Once on the product sheet, the visitor is also offered “complementary products”, which are supposed to match the item consulted.
The ultimate in interactivity for a product page, and a great way to optimize the customer experience, is to let a customer design the item of his or her dreams by customizing it to exactly the product they want.
On its e-commerce site Nike allows its users to design their sneakers from A to Z. Step by step, the user lives an immersive experience by customizing the model, the color, the logo and other details such as the soles and laces.
Vans offers a similar customization service to its customers. When customizing a pair of Vans “Authentic”, the user can choose from 23 different materials, 32 colours and 27 designs – and even upload their own image!
By changing the different combinations, the image of the shoe changes on the screen to reflect the customer’s selections, so they know exactly what the finished product will look like.
In another register, that of the automobile, Volkswagen adopts an interactive approach to marketing its products.
Instead of listing all the possible functionalities in a car, the car manufacturer follows the user throughout the design process of his vehicle.
Engine, colour, wheels, interior…: as it goes along, Volkswagen highlights the different features that can be chosen, then gives an overview of what the car will look like and how the customer’s choices will affect the final price.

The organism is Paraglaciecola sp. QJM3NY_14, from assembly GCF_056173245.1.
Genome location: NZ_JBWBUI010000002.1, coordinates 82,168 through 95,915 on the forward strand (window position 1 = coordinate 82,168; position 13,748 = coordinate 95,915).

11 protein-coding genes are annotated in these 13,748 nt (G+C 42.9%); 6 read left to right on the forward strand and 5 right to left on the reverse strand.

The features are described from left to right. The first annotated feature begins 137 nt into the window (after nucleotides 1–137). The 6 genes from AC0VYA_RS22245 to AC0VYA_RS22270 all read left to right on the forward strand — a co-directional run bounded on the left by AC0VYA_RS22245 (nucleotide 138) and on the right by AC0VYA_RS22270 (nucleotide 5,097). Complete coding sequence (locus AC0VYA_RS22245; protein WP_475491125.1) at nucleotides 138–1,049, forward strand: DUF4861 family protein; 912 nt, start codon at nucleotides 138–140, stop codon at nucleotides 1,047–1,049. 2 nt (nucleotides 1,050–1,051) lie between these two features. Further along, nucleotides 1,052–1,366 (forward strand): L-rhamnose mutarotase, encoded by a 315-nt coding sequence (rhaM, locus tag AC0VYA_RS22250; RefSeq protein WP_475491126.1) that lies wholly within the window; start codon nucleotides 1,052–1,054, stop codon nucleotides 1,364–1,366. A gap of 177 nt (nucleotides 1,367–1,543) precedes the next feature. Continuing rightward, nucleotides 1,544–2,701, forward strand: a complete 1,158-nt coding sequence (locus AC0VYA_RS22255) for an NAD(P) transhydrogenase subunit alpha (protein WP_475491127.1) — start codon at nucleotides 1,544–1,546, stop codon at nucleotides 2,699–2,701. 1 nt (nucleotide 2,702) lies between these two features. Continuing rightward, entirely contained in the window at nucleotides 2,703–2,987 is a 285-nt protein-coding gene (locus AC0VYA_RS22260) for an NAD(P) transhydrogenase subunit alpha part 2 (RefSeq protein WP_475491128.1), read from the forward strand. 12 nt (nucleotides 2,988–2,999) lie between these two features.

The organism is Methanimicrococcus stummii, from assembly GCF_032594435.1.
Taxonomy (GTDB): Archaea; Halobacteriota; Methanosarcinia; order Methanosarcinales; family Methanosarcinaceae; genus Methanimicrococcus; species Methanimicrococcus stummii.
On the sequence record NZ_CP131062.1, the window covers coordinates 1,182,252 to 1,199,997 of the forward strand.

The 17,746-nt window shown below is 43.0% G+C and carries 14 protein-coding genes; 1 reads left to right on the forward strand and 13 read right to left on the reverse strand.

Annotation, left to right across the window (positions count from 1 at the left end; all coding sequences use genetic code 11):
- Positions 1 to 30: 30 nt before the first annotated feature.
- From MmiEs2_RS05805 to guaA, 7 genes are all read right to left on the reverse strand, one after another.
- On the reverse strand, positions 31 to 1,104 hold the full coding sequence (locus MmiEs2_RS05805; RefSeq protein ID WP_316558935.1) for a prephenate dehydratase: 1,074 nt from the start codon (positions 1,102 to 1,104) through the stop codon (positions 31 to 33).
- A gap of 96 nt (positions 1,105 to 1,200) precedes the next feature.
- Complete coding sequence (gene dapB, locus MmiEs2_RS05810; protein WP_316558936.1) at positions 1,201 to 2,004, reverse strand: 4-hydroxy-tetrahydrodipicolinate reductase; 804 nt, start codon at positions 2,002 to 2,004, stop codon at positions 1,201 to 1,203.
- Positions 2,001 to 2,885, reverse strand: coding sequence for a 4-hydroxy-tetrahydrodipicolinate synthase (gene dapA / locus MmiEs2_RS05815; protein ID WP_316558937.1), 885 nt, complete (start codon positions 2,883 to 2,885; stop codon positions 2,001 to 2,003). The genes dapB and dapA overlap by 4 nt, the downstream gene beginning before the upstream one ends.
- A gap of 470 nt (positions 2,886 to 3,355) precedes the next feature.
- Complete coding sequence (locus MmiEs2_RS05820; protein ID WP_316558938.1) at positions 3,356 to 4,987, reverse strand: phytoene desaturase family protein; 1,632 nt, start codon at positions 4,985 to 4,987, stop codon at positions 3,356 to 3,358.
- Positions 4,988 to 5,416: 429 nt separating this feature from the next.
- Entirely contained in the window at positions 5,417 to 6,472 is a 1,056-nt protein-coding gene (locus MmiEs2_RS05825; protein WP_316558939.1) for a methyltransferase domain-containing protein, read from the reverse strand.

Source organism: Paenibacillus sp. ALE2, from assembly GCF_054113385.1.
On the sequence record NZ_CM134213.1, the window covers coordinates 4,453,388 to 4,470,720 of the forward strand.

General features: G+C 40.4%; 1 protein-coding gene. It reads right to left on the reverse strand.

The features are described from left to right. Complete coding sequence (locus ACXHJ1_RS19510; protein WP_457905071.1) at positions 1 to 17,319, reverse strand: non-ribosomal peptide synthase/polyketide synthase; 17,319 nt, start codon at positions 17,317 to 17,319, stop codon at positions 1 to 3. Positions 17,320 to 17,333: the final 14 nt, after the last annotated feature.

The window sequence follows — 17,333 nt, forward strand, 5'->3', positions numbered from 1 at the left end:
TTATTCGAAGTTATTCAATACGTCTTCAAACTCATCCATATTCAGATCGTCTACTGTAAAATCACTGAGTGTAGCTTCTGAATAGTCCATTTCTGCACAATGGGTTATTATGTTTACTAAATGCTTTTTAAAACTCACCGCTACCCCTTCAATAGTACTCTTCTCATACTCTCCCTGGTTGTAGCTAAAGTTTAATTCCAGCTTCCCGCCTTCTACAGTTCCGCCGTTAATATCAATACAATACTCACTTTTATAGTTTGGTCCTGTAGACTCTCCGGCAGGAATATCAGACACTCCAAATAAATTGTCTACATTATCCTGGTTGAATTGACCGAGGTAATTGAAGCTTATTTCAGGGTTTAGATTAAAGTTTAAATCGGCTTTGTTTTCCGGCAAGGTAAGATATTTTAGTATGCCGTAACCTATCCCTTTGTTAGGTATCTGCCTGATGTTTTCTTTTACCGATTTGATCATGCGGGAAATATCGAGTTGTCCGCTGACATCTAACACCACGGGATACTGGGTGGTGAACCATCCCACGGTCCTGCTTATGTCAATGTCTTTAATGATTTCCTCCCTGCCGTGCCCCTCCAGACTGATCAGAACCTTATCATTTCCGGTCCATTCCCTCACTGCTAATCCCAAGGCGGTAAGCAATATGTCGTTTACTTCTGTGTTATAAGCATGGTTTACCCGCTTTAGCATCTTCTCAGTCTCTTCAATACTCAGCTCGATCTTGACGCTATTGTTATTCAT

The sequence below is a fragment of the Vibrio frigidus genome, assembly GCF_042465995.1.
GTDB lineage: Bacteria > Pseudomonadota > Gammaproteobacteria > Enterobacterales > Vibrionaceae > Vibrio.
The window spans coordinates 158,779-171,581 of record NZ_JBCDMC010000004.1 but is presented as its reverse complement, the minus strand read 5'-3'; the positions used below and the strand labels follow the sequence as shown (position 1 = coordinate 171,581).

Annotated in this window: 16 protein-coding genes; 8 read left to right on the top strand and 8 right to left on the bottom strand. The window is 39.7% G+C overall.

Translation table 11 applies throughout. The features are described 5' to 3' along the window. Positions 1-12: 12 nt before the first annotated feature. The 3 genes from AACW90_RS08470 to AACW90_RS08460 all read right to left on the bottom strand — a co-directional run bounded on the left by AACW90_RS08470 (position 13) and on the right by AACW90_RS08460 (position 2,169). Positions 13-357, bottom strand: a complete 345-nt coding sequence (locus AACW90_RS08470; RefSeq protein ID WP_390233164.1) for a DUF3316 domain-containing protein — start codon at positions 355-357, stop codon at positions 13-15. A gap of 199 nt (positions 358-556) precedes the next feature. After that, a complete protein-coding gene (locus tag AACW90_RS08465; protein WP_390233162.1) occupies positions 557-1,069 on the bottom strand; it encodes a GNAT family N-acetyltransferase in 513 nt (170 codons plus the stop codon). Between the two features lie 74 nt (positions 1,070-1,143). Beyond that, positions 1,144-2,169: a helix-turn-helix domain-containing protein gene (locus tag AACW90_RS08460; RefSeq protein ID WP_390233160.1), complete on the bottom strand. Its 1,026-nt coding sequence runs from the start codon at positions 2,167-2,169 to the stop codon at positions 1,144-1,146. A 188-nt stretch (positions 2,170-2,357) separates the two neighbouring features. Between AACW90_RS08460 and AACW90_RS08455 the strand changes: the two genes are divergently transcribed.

Finally, a clever feature allows you to see which dealerships in your vicinity have the car with all the customer’s preferences in their inventory.
One of the biggest drawbacks of online shopping is the inability to touch, feel or physically examine a product. This is where videos come in handy. Integrated into a product page, they give a better idea of the item in action.
Videos can also be informative so that a customer knows how to use an item before buying it.
A video doesn’t have to be long or complicated. For example, Asos uses short, simple videos, without sound, to show and describe a product better than with pictures and words.
On some product sheets, Decathlon includes videos showing the article in a situation which also contain information and advice.
By allowing customers to ask questions live, live chat is a good reassurance tool, but also an effective way to add interactivity to a product page.
A visitor may choose to use a live chat to get an informed opinion or because he has a doubt about a product. Either way, it’s an opportunity to help him make a buying decision. The goal of a live chat is to be as useful and transparent as possible.
The ready-to-wear brand Kiabi has integrated a special livechat on the product pages of its e-commerce site. Customers can ask a question, which other visitors answer live.
Now it’s up to you to optimize your product pages by creating a more interactive and immersive user experience!
To go further, see also our tips for improving the user experience of your site